Today on 'On Writing', we have author D.R. Downer, who started his professional journey as an Executive in the sales department of a UK based organization. Since then he changed over and handled many roles and responsibilities in the Marketing, Sales & Customer Service departments across industries. He finally shifted over to Advertising and spent a good 11 years in the same.
Later on, he found writing was his true calling. Now he spends hours glued to his laptop and wonders if his wife can sue him for cheating on her with his laptop!
Let us hear from D. R Downer more about his writing journey.
Welcome to 'On Writing', Deep!
Was becoming an author always your dream or was it a particular event or incident that gave birth to the author in you?
I'm an Engineer and an MBA in Marketing. So no, being an author was never my dream, not even remotely. I guess, the (dis)credit for this goes to my school teachers, who used to sarcastically suggest me to either become a politician or a writer. I was quite good at cooking up instant stories as the excuse for my shenanigans, you see. :)
How important are the names of the characters in your books to you? Do you spend agonizing hours deciding on their names?
I chalk down the demographic details of the characters I have in mind, add those to their age, and their beliefs. Then, if need be, I research a bit online with those details for the names. Usually, though, it doesn't come to that. Once I see all the details on the paper, the name comes up easily.
What is your writing process like? Do you write every day? Is there a favourite place to write?
Usually, I write every day, yes. How many words I manage to put down, now that varies. As you would know, every day is not a good day. I've converted one of the rooms in my apartment into a library. I call it The Den (bordering egotistic, I know); that's where I lock myself for the most part of the day and write.
What is different about ‘The Time is Now’?
I was so hoping you would ask me that. 'The Time Is Now' was originally written as a screenplay. I was hoping to make it into a short film, but that was not to happen owing to the lack of finances. I couldn't get myself to dump the story altogether either and decided to release it as a book. I converted some portion of the script into prose form. So, what you have now is an interesting blend of two great arts of storytelling- Script-writing and Prose.
Interesting! Who is your favourite character in the book and why?
This one is fairly simple. My favourite character in the book is Nainika, and I think anyone who has read the book will agree with me. Nainika, I think, is a perfect blend of youthful exuberance, innocence, compassion, and brains. All I had to do while imagining her was to think how I would like my daughter to be if I ever had one.
How difficult or how easy it is to write a short story?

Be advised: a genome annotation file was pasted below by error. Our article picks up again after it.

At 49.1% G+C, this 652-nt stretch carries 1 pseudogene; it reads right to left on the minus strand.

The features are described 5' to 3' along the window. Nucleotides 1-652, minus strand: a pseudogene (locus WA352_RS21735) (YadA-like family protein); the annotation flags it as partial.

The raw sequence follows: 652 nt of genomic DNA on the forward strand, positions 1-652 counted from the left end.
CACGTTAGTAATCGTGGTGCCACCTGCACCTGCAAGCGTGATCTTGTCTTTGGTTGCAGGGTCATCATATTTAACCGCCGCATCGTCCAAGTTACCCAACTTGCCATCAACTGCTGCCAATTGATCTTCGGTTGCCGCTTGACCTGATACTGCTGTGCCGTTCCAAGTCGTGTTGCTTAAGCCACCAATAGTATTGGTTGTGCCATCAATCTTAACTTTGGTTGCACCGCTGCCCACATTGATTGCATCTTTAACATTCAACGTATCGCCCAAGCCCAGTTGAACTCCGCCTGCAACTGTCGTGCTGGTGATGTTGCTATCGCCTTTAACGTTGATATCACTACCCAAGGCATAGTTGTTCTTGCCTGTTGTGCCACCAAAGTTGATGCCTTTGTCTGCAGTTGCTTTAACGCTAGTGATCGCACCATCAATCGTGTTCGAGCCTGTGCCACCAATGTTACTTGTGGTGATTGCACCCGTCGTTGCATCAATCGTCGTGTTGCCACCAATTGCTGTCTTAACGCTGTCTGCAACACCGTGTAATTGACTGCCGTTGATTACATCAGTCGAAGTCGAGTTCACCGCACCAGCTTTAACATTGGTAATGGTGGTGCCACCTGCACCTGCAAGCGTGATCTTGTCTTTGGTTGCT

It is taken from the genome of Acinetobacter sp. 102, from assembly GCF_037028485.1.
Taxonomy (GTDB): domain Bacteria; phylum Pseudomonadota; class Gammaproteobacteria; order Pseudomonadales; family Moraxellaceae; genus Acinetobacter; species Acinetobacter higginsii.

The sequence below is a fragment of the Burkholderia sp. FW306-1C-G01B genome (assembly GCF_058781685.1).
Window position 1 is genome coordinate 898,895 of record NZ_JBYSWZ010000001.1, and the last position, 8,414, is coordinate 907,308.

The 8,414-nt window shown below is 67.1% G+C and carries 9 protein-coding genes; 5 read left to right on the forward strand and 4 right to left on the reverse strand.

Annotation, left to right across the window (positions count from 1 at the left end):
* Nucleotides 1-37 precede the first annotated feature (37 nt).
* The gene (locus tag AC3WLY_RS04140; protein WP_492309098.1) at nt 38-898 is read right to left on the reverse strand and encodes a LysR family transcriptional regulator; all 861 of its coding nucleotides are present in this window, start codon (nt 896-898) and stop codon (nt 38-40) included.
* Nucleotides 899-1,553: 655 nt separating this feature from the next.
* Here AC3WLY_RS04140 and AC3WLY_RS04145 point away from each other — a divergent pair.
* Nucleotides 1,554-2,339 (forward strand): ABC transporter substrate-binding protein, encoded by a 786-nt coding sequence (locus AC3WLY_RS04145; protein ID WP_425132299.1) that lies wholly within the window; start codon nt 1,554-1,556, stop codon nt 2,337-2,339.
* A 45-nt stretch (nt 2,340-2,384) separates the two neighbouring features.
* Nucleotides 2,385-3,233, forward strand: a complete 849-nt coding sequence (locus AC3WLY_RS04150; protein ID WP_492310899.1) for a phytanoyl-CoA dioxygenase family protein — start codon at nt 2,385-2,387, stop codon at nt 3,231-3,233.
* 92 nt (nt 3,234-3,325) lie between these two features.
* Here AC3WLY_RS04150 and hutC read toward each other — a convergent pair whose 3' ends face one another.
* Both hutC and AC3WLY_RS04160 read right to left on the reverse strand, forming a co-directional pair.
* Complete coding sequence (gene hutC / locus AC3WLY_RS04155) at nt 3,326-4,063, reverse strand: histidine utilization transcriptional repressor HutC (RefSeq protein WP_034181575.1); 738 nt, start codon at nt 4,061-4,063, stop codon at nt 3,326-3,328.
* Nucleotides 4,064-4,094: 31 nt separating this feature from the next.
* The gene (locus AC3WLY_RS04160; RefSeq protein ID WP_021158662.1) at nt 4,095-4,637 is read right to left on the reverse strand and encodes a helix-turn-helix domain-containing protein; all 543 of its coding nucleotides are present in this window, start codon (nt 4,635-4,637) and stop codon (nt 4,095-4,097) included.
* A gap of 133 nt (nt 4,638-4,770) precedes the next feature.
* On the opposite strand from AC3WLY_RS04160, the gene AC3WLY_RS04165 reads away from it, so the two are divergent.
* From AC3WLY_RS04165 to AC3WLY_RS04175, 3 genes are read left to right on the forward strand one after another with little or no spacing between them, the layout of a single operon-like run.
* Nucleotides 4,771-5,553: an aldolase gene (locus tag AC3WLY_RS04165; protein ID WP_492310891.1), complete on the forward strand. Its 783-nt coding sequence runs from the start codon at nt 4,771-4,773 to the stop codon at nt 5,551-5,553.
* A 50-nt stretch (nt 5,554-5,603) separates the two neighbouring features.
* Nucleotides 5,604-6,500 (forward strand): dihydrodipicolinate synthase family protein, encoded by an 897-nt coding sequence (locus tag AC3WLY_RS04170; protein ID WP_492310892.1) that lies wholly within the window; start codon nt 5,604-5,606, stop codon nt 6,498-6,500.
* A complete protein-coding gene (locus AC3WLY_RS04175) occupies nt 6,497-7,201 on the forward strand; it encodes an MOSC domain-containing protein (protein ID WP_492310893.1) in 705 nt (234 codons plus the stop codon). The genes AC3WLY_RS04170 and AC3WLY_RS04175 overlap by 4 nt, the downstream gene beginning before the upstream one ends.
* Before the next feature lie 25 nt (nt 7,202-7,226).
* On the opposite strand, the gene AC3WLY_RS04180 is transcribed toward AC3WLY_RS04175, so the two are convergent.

Well, let me give you a quote from a famous writer: 'I sat down to write a short story once, but fell short of time. So, I wrote a full-length novel instead'. In essence- and having written both- I would say writing a short is tougher. You see, when you sit down to write a short, you have to go with brevity. There has to be a single emotion, and each and every sentence that you write must take the reader towards that final emotion. I'd like to believe that my short stories are like little imprints I leave, for the world to find and follow them to my heart.
How long did it take to finish writing ‘The Time is Now’?
As I said, I had initially written it as a screenplay, which took me something around a month. Later, when I sat to partially change it to a prose, it took me more than three months. Getting that balance between the two forms proved to be tougher than I had thought, I guess.
How important do you think is marketing in today’s world for any book?
Extremely! Unless your last name is Bhagat, and you know people will buy your book, regardless of what crap you have written in it. Authorpreneur is the keyword today.
Please share a passage or quote from ‘The Time is Now’ for our readers.
OK, this one is from Nanika. 'I think perfection is the final destination. Once you’re there, that’s the end. You can’t go any farther than that, can you? Maybe that’s why everyone strives for it but is also afraid deep inside of achieving it.'
What are the three tips you have for readers of this interview who are aspiring writers?
1) Never, ever edit or proofread as you type your first draft. Let there be typos, let those grammatical errors be, you just keep punching the damn keys. Editing can always be done later, no matter how crappy the first draft is. But, you can't edit a blank sheet of paper, can you now?
2) Make a schedule. Keep aside at least a couple of hours- same time- every day for writing, and stick to it.
Thank you, Deep! That was one interesting chat. Wishing you the very best in your future endeavours.
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